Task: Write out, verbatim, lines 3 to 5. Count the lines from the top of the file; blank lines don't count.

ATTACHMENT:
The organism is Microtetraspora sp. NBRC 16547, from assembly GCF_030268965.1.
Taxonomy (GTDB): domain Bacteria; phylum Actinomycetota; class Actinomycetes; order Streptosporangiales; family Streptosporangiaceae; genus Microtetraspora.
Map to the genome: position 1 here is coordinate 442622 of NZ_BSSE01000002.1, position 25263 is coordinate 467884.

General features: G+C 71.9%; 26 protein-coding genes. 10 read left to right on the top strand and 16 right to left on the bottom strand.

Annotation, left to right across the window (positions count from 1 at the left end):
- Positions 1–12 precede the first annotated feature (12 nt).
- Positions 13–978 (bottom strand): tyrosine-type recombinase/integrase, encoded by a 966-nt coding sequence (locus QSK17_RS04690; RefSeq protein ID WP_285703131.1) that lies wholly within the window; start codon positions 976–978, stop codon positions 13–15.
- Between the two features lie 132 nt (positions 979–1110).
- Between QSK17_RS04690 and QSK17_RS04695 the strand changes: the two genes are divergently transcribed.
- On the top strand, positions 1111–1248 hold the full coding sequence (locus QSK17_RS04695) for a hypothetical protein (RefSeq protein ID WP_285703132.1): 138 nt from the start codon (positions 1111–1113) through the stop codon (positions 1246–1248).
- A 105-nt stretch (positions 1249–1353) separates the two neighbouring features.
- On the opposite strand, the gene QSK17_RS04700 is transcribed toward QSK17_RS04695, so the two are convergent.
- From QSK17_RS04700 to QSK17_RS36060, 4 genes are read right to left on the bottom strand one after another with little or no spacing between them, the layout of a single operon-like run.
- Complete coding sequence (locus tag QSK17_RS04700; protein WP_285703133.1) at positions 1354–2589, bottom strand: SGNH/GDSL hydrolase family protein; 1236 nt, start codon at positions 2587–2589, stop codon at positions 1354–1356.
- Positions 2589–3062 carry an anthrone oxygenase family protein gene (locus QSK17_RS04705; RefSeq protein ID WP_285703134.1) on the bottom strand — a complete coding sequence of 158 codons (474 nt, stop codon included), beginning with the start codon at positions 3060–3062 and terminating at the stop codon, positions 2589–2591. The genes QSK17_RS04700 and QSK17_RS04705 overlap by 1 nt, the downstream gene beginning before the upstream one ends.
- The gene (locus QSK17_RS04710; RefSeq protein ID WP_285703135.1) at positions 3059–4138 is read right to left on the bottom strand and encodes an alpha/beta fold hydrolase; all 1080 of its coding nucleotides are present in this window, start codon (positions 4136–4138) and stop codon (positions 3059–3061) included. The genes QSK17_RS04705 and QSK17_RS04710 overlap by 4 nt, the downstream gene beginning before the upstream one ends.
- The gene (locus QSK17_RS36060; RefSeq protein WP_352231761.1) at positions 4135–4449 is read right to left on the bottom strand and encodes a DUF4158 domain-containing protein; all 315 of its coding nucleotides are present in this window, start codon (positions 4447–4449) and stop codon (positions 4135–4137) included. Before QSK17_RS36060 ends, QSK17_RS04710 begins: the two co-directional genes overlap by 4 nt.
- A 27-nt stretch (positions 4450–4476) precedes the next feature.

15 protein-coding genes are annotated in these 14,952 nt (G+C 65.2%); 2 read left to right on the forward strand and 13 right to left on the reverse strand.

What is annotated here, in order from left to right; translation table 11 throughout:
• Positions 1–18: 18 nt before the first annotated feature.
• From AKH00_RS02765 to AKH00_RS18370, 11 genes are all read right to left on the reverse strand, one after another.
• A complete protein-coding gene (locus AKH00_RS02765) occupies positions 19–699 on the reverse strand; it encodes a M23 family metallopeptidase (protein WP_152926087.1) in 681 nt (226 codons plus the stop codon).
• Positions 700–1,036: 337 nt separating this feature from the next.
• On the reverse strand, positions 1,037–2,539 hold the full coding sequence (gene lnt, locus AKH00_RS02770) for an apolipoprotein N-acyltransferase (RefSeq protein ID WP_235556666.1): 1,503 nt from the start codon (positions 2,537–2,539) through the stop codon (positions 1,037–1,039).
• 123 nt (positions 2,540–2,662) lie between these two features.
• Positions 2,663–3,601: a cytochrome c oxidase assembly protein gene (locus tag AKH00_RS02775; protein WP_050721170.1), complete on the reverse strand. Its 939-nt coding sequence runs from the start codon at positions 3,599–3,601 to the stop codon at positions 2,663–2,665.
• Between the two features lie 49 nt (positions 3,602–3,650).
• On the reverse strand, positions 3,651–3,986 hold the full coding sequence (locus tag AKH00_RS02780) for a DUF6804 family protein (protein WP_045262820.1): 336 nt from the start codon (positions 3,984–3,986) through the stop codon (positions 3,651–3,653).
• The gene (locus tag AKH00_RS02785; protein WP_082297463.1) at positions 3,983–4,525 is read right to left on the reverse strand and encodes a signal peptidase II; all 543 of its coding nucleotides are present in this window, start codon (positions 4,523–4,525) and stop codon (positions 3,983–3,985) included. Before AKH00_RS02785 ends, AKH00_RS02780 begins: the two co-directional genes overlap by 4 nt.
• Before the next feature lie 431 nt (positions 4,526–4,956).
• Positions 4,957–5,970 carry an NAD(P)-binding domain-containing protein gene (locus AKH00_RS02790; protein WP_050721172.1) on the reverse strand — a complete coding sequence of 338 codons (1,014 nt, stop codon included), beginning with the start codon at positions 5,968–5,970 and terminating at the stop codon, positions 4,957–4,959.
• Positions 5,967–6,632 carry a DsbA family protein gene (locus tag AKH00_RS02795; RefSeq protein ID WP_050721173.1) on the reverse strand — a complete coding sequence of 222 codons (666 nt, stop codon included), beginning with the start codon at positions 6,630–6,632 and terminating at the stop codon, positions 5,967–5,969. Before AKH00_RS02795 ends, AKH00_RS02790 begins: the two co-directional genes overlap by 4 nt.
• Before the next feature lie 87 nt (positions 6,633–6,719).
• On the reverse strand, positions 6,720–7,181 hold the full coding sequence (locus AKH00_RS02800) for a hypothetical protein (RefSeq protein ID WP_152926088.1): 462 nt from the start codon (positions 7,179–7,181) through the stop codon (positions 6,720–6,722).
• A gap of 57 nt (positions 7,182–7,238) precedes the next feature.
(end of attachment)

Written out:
Map to the genome: position 1 here is coordinate 442622 of NZ_BSSE01000002.1, position 25263 is coordinate 467884.

General features: G+C 71.9%; 26 protein-coding genes. 10 read left to right on the top strand and 16 right to left on the bottom strand.

Annotation, left to right across the window (positions count from 1 at the left end):